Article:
SpareOne emergency phone

Discussion in 'Travel Technology' started by viguera, Sep 17, 2012.  |  Print Topic

  1. viguera
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    viguera Gold Member

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    Another one of those "why didn't I think of that" products...

    A dead-simple emergency phone. You insert your SIM card and a single AA battery and use it to make calls. It even works without a SIM if all you need to do is make emergency calls. GSM only, but so is most of the world, I suppose. :)

    I would imagine this would be great for people that like to go hiking or just on the road. You can put the thing with a battery in a ziplock bag and put it away. If your phone takes a dive in the tub or you drop it while traveling and the screen cracks or something, at least you're not completely out of touch.

    [​IMG]

    http://spareone.com/spareone/spareone-emergency-phone
     
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  2. HaveMilesWillTravel
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    HaveMilesWillTravel Gold Member

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    OK, what am I missing here? I have a couple of old GSM phones (pre-smartphone generation) that have a standby battery life of 200 or so hours. Why not use that? Charge it, turn it off, go wherever you're going, turn it on when you need it.

    The bigger problem, IME, at least in the US is that cell coverage tends to not be available in remote areas (or not so remote areas such as parts of Silicon Valley :mad: ).
     
  3. sobore
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    sobore Gold Member

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    For CDMA users:

    You can attach your Google Voice number to two phones: Primary and Backup.
    You can purchase a backup CDMA phone as cheap as $10 on Ebay.
    There are service providers (pageplus cellular is one) that you can activate the backup phone for $30 per year. ($10 every 120 days).

    If the primary phone is lost, stolen or dumps on you, you can turn on the back up and still receive calls as if nothing has changed since the Google Voice number rings both phones. You can even call from the Google voice number by dialing your number and select option '2'.
     
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  4. FlyingBear
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    FlyingBear Silver Member

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    The phone was originally created for markets where "charging" a phone is not something most people can do. Hence the use of AA battery. The further out you go, the easier it is to buy a battery (or have one on you) then to charge a phone fully. So, to summarize, I think you are missing out on the entire point of the phone :) Although, this phone was initially meant for rural areas as the main communication device, not for tourists lost on London Metro.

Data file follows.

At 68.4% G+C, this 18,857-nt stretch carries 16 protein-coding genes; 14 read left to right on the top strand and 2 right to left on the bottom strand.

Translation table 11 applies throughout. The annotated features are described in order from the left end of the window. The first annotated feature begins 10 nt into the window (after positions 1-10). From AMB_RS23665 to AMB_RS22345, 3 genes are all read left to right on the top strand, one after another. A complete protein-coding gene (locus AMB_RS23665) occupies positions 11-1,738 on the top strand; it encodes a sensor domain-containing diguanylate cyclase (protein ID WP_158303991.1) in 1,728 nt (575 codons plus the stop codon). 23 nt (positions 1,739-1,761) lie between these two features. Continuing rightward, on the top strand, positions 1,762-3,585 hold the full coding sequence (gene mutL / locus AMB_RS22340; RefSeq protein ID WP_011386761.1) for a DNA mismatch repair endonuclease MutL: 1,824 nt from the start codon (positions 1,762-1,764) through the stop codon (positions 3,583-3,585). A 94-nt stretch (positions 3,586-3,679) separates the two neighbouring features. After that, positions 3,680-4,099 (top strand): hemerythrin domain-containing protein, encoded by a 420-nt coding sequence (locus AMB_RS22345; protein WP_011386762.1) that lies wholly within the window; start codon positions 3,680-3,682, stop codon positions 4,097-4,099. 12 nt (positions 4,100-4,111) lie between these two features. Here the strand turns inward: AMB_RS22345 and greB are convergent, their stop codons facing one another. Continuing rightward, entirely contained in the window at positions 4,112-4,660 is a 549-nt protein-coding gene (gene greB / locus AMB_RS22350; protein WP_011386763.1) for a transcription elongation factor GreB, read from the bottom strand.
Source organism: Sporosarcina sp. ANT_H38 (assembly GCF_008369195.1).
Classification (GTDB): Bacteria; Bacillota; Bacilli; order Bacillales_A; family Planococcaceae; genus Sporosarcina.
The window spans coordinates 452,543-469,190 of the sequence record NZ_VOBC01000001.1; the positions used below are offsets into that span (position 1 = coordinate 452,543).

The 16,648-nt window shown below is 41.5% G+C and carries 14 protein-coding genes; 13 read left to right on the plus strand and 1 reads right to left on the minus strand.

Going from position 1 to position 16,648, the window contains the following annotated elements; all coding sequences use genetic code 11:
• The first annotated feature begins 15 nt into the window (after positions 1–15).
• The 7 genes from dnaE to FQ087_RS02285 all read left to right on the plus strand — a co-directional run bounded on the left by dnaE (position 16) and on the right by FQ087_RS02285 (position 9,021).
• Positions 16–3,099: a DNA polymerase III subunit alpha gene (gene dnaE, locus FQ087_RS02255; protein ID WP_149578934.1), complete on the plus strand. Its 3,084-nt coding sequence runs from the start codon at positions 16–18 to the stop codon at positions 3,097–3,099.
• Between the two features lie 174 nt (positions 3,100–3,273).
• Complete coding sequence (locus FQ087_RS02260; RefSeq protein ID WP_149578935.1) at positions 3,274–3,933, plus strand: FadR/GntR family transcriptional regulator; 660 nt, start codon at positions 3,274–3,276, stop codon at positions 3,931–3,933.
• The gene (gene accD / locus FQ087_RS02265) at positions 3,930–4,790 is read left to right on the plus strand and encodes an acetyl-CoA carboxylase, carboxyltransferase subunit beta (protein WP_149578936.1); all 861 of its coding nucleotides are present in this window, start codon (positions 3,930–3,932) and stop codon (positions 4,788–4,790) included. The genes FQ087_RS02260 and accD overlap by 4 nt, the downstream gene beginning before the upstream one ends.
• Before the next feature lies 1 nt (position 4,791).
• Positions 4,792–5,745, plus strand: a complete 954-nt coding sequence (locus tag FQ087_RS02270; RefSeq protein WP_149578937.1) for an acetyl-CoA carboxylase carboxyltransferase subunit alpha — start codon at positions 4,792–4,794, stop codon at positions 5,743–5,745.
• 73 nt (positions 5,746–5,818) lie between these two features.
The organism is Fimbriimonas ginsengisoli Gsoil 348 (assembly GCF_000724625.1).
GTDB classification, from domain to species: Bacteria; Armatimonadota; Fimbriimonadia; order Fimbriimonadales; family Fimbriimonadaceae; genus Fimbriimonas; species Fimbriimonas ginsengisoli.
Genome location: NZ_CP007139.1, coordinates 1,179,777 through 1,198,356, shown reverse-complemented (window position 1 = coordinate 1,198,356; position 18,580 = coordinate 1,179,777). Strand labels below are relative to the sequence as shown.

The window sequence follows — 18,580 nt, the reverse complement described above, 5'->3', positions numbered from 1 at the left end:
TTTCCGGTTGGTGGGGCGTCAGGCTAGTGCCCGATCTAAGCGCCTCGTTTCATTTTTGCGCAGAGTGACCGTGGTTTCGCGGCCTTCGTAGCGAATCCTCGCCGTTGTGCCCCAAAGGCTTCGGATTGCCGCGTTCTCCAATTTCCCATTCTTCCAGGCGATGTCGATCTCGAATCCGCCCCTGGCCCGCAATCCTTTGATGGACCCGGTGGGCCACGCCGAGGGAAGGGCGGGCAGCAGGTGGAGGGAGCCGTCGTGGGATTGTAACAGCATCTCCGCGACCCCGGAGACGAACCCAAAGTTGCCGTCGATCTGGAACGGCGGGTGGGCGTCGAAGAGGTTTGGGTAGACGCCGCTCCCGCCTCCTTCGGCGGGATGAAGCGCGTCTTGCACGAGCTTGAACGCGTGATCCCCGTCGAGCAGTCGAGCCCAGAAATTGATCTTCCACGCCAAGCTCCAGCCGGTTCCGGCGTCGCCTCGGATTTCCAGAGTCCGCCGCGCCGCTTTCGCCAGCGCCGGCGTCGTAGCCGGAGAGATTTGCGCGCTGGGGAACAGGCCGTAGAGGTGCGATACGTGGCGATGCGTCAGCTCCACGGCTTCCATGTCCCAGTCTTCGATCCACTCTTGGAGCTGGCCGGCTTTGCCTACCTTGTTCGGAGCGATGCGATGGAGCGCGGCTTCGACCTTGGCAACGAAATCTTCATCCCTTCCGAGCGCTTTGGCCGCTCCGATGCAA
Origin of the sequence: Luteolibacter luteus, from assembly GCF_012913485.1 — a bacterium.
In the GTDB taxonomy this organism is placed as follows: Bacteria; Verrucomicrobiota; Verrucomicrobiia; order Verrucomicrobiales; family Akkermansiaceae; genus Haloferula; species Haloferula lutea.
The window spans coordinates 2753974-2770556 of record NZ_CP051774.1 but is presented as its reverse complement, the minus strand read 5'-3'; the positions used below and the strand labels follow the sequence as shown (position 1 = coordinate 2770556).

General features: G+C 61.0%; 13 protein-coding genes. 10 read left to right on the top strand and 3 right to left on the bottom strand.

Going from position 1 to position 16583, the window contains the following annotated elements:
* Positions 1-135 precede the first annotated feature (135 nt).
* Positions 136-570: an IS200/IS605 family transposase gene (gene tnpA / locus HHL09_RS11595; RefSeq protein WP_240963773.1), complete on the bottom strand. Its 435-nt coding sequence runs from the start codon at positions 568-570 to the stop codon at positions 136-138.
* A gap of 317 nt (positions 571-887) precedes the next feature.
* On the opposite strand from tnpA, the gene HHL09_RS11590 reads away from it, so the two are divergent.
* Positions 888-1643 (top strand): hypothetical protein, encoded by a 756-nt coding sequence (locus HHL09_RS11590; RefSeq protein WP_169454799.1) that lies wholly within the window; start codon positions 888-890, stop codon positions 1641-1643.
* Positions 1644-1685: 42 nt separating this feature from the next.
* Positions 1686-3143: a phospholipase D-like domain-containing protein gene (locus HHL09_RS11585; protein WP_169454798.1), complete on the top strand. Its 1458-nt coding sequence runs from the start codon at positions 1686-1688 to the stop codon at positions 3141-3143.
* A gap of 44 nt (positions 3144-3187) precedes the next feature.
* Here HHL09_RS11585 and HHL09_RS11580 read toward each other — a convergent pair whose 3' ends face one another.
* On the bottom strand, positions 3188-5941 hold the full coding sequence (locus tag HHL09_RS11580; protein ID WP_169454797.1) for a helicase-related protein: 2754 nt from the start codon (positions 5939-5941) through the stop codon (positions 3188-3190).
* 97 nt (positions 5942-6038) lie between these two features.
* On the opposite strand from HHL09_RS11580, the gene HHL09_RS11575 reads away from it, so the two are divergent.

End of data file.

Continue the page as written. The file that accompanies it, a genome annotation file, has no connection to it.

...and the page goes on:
Note, for maximum battery life, the phone is using lithium, not alkaline battery.
     
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  5. HaveMilesWillTravel
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    HaveMilesWillTravel Gold Member

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    What it was originally created for doesn't matter, though, I'd say. Why would I want it?

    True, but there are few places where I can go where I'd have cellular service and no access to a power grid for a long time (note the 200 hrs standby time I noted).

    The company is selling this as an emergency phone.

    http://spareone.com/why/

    I'd argue my $5 AA battery-powered USB charger (something like this) gives me essentially the same functionality with any of my too-many-phones. I used it in the pre-iPad days to charge/power my Zodiac inflight-entertainment system on long TATL flights ;)
     
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  6. FlyingBear
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    FlyingBear Silver Member

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    Absolutely disagree. Why it was created in the first place can explain the feature set quite well and what purpose it fits or does not fit.

    Correct as far as you said "where I can go". However, there are multiple areas in the world where you can have cellular service and no reasonable access to power grid. Many parts of India, Vietnam, large chunks of Africa, and on and on and on...

    Nice marketing.

    Obviously your marketing budget is smaller ;)

    By the way, I have a Philips phone (dual-SIM!) with approximately forever battery life for exact purpose of "emergency" calls.
     
  7. viguera
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    viguera Gold Member

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    Well personally I've tried countless phone charging solutions, from AA-batteries to solar and even hand-cranked. Bottom line is your smartphone will always lose charge at a ridiculous rate because of all the things it was built to do.

    Something like this, purchased specifically as a "last resort" option for when you need to make a call and don't have juice is IMO a great idea.
     
  8. HaveMilesWillTravel
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    HaveMilesWillTravel Gold Member

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    Well, yeah, solar and hand-crank are pretty much marketing gimmicks when it comes to modern smart phone charging (IMO).

    Actually, I should probably order a few of those $5 AA packs for my earthquake packs.

    It certainly explains the feature set. But it doesn't matter when it comes to selling this thing to me. Which is presumably their goal. :)
     

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